Sample Spatial Ability Questions
Spatial ability is required in technical and design jobs where drawings and plans are used, for example; architecture, surveying, engineering, and design. It is also important in some branches of science and technology where 3 dimensional components are interacting.
Spatial ability questions are not routinely used in graduate and management level tests unless the job specifically requires good spatial skills. Do not be misled by the fact that some of these questions look similar to abstract reasoning questions. Spatial ability questions are concerned only with your ability to mentally manipulate shapes, not to identify patterns and make logical deductions. Unless the job you are applying for demands spatial skills, you are unlikely to face this type of question.
There is one exception. If you are applying for a job in the military, police or emergency services then you may be asked one specific type of spatial question. This will involve a map or street plan and you will need to show that you understand directions as they appear on a map and that you can use the map to plan, follow or describe routes.
Remember, employers use spatial ability questions where the job involves: drawings, plans or the manipulation of shapes. You are not likely to be asked to mentally manipulate three dimensional shapes unless the job requires it.
Sample Spatial Ability Questions
1) Which figure is identical to the first?
Hint: Only one of the figures is a rotation of the first - the others are reflections or slightly modified in some way. The best approach is to pick out one obvious feature and use it to eliminate as many of the options as possible as quickly as possible. In this example, the cross of the T shape has the black-centered square immediately clockwise.
2) Which group of shapes can be assembled to make the shape shown?
Hint: Begin by eliminating as many options as you can on the basis of size. In this example 'C' cannot be correct because the area of the shapes is simply too large. Similarly 'A' is too small. You are then left with only two sets of shapes that you actually need to mentally manipulate.
3) Which shape in Group 2 corresponds to the shape in Group 1?
Hint: These 2 dimensional spatial questions are usually fairly straightforward but you may be asked to complete a number of them in a limited time. Note that in this example some of the shapes in Group 2 are rotations of those in Group 1. These questions use a large number of shapes that are presented close together. Some people find this very distracting and find it easier to work through the shapes in the second group systematically.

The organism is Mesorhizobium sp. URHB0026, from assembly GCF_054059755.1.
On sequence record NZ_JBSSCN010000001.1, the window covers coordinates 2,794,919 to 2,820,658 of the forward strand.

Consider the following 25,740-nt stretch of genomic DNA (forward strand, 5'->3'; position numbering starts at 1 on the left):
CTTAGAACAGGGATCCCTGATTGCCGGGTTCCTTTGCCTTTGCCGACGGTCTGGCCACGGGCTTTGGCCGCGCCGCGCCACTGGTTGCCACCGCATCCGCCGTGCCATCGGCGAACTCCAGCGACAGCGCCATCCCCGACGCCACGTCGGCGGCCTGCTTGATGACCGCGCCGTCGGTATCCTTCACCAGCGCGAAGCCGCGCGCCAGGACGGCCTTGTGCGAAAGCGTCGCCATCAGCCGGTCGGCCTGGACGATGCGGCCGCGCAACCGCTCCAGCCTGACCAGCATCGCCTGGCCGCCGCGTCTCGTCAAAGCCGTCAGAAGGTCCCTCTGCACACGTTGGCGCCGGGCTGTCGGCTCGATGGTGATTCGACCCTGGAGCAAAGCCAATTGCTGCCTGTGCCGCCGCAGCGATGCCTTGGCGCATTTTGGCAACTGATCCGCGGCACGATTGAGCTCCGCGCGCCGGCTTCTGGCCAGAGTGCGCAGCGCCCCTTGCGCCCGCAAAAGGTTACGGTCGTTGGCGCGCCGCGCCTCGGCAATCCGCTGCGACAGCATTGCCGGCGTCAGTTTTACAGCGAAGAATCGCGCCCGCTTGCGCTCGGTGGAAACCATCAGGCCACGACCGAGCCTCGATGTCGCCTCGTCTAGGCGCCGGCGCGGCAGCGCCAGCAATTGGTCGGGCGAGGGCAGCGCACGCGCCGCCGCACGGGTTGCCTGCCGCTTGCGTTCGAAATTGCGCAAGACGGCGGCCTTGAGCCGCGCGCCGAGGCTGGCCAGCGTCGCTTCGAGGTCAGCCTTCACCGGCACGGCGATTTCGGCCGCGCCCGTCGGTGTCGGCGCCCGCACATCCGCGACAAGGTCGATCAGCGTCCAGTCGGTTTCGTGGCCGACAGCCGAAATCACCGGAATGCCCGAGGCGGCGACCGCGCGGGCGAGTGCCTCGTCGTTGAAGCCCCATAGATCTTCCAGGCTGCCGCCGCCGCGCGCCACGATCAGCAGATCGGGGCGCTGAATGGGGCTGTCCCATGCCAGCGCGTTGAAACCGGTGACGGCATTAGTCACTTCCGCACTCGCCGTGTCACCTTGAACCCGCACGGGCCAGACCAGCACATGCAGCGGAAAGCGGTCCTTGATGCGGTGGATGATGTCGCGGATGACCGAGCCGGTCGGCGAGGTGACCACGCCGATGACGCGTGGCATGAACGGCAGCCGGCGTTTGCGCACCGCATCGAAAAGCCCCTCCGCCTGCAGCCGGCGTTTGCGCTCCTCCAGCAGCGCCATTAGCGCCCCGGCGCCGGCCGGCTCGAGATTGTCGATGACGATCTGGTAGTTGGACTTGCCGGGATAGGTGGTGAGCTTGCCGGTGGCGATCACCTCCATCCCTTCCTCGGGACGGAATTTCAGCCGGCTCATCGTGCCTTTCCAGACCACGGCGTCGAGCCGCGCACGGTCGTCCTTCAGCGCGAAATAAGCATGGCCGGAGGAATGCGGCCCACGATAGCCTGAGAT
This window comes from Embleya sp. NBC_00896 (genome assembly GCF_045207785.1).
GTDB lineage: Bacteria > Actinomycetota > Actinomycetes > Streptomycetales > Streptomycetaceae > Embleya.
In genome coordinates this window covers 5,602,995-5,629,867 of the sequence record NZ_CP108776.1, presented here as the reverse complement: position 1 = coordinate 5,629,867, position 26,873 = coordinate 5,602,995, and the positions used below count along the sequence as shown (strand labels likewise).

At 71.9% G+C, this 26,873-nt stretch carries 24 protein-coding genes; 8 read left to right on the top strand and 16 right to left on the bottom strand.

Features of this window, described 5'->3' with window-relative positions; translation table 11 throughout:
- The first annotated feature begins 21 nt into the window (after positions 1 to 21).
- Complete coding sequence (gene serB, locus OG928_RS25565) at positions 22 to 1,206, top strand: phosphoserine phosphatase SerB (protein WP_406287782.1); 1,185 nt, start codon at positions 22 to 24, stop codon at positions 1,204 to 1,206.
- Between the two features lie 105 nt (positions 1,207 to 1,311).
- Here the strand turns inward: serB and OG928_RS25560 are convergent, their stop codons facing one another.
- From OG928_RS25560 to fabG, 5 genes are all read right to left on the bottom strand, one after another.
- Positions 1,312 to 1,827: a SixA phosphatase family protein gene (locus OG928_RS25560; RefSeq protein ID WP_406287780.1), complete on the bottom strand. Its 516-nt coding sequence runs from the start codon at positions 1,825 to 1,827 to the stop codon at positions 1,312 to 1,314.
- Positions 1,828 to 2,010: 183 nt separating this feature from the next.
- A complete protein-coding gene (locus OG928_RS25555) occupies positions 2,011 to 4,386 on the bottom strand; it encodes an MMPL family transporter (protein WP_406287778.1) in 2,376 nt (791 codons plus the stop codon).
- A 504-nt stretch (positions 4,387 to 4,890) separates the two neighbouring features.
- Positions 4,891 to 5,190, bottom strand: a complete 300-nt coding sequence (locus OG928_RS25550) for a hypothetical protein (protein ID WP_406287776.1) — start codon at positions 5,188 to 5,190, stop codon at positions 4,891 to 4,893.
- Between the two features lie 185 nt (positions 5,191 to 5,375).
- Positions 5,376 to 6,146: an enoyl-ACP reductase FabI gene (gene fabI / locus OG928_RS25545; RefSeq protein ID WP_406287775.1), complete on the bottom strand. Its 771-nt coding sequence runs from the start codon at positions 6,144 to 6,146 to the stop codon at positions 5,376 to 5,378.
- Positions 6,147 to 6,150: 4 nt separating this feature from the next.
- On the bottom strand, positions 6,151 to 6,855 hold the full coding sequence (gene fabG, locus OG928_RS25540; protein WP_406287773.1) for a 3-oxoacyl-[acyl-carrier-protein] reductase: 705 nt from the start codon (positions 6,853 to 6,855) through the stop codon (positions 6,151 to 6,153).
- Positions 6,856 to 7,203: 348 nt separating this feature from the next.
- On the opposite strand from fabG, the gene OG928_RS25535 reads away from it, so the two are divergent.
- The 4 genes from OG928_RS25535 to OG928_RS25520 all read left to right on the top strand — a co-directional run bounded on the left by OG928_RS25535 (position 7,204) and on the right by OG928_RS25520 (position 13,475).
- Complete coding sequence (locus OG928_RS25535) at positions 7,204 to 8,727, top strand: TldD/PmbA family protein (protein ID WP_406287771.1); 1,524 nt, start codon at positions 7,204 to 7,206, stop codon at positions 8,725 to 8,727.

4) Which pattern can be folded to make the cube shown?
Hint: Sometimes all six faces on the pattern may be shown, which can make these questions look very difficult. However, only three faces of the cube can be shown in the three dimensional illustration, which means that you need only consider the relationship between the three visible elements on the cube and see if the same relationship exists in the pattern.
This type of question often appears in tests for military, police and emergency services jobs where the ability to follow or give directions based on a map or street plan is a day-to-day part of the job.
5) Patrolman Smith is facing the Anglo-American Oil Company HQ with the Axo Insurance building behind him, which direction is he facing?
6) Officer McKay starts from location ‘O’ and proceeds as follows: left onto plaza way - heading North, second left - heading west, second left - heading south, first left - heading east. She proceeds for one block. What is her location?
Hint: Make sure that you are familiar with the points of the compass before you attempt these questions. It can also be helpful to draw on the map as you follow or plan routes.
Spatial aptitude tests measure your ability to manipulate shapes in two dimensions or to visualize three-dimensional objects presented as two-dimensional pictures. These tests are usually of 20-40 minutes duration and contain 20-30 questions. All spatial tests rely on you being able to imagine what would happen in your mind's eye. Unfortunately, about 5% of the adult population find it impossible to imagine two-dimensional shapes being moved through a third dimension. This is thought to be because there is a genetic factor involved in spatial reasoning ability.